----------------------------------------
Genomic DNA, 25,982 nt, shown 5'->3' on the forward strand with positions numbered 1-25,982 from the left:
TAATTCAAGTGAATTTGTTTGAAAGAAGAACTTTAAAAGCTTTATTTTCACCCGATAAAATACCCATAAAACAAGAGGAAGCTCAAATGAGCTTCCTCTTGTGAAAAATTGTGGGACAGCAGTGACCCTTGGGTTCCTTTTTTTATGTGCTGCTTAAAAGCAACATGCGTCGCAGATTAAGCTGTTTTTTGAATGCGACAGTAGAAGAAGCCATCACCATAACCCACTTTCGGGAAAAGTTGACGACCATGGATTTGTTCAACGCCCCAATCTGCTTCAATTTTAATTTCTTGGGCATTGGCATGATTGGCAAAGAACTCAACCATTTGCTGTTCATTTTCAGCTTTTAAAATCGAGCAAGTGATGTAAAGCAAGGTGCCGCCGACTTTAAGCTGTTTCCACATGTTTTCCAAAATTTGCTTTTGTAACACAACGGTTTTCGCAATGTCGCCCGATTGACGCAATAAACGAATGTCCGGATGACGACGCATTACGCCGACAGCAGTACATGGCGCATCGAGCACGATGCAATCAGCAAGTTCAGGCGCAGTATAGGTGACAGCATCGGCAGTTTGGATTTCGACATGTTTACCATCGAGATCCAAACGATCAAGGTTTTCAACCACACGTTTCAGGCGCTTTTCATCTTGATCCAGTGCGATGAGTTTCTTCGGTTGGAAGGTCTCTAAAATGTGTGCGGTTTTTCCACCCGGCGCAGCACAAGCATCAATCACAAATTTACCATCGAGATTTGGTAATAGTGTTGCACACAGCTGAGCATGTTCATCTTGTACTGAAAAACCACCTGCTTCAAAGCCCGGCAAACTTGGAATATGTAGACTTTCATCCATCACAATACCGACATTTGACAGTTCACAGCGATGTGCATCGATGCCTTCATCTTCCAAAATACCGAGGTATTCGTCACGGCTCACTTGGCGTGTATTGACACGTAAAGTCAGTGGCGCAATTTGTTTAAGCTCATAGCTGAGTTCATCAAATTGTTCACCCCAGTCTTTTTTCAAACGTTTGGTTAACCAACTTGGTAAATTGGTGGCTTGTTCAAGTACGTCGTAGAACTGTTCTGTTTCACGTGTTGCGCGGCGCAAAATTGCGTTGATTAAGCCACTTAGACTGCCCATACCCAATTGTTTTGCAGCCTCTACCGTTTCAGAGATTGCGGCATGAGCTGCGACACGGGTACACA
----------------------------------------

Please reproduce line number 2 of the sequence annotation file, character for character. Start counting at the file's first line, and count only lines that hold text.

TAATTCAAGTGAATTTGTTTGAAAGAAGAACTTTAAAAGCTTTATTTTCACCCGATAAAATACCCATAAAACAAGAGGAAGCTCAAATGAGCTTCCTCTTGTGAAAAATTGTGGGACAGCAGTGACCCTTGGGTTCCTTTTTTTATGTGCTGCTTAAAAGCAACATGCGTCGCAGATTAAGCTGTTTTTTGAATGCGACAGTAGAAGAAGCCATCACCATAACCCACTTTCGGGAAAAGTTGACGACCATGGATTTGTTCAACGCCCCAATCTGCTTCAATTTTAATTTCTTGGGCATTGGCATGATTGGCAAAGAACTCAACCATTTGCTGTTCATTTTCAGCTTTTAAAATCGAGCAAGTGATGTAAAGCAAGGTGCCGCCGACTTTAAGCTGTTTCCACATGTTTTCCAAAATTTGCTTTTGTAACACAACGGTTTTCGCAATGTCGCCCGATTGACGCAATAAACGAATGTCCGGATGACGACGCATTACGCCGACAGCAGTACATGGCGCATCGAGCACGATGCAATCAGCAAGTTCAGGCGCAGTATAGGTGACAGCATCGGCAGTTTGGATTTCGACATGTTTACCATCGAGATCCAAACGATCAAGGTTTTCAACCACACGTTTCAGGCGCTTTTCATCTTGATCCAGTGCGATGAGTTTCTTCGGTTGGAAGGTCTCTAAAATGTGTGCGGTTTTTCCACCCGGCGCAGCACAAGCATCAATCACAAATTTACCATCGAGATTTGGTAATAGTGTTGCACACAGCTGAGCATGTTCATCTTGTACTGAAAAACCACCTGCTTCAAAGCCCGGCAAACTTGGAATATGTAGACTTTCATCCATCACAATACCGACATTTGACAGTTCACAGCGATGTGCATCGATGCCTTCATCTTCCAAAATACCGAGGTATTCGTCACGGCTCACTTGGCGTGTATTGACACGTAAAGTCAGTGGCGCAATTTGTTTAAGCTCATAGCTGAGTTCATCAAATTGTTCACCCCAGTCTTTTTTCAAACGTTTGGTTAACCAACTTGGTAAATTGGTGGCTTGTTCAAGTACGTCGTAGAACTGTTCTGTTTCACGTGTTGCGCGGCGCAAAATTGCGTTGATTAAGCCACTTAGACTGCCCATACCCAATTGTTTTGCAGCCTCTACCGTTTCAGAGATTGCGGCATGAGCTGCGACACGGGTACACA